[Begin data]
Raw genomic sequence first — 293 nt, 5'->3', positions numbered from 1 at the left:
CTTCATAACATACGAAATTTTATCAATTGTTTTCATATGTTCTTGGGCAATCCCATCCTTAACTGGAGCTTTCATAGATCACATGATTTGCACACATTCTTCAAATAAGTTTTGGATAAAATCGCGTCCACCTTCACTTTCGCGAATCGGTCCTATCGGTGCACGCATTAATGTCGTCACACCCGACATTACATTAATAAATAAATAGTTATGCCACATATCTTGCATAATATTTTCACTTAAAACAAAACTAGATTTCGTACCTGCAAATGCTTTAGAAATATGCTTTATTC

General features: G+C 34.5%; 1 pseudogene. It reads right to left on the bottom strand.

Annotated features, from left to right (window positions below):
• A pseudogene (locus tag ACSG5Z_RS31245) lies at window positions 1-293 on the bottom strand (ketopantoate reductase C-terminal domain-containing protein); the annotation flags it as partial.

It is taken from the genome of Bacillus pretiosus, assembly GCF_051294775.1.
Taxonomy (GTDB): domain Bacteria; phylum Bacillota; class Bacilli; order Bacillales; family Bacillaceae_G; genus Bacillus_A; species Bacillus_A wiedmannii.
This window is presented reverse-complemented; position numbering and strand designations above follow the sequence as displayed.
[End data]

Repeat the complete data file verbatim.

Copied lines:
Raw genomic sequence first — 293 nt, 5'->3', positions numbered from 1 at the left:
CTTCATAACATACGAAATTTTATCAATTGTTTTCATATGTTCTTGGGCAATCCCATCCTTAACTGGAGCTTTCATAGATCACATGATTTGCACACATTCTTCAAATAAGTTTTGGATAAAATCGCGTCCACCTTCACTTTCGCGAATCGGTCCTATCGGTGCACGCATTAATGTCGTCACACCCGACATTACATTAATAAATAAATAGTTATGCCACATATCTTGCATAATATTTTCACTTAAAACAAAACTAGATTTCGTACCTGCAAATGCTTTAGAAATATGCTTTATTC

General features: G+C 34.5%; 1 pseudogene. It reads right to left on the bottom strand.

Annotated features, from left to right (window positions below):
• A pseudogene (locus tag ACSG5Z_RS31245) lies at window positions 1-293 on the bottom strand (ketopantoate reductase C-terminal domain-containing protein); the annotation flags it as partial.

It is taken from the genome of Bacillus pretiosus, assembly GCF_051294775.1.
Taxonomy (GTDB): domain Bacteria; phylum Bacillota; class Bacilli; order Bacillales; family Bacillaceae_G; genus Bacillus_A; species Bacillus_A wiedmannii.
This window is presented reverse-complemented; position numbering and strand designations above follow the sequence as displayed.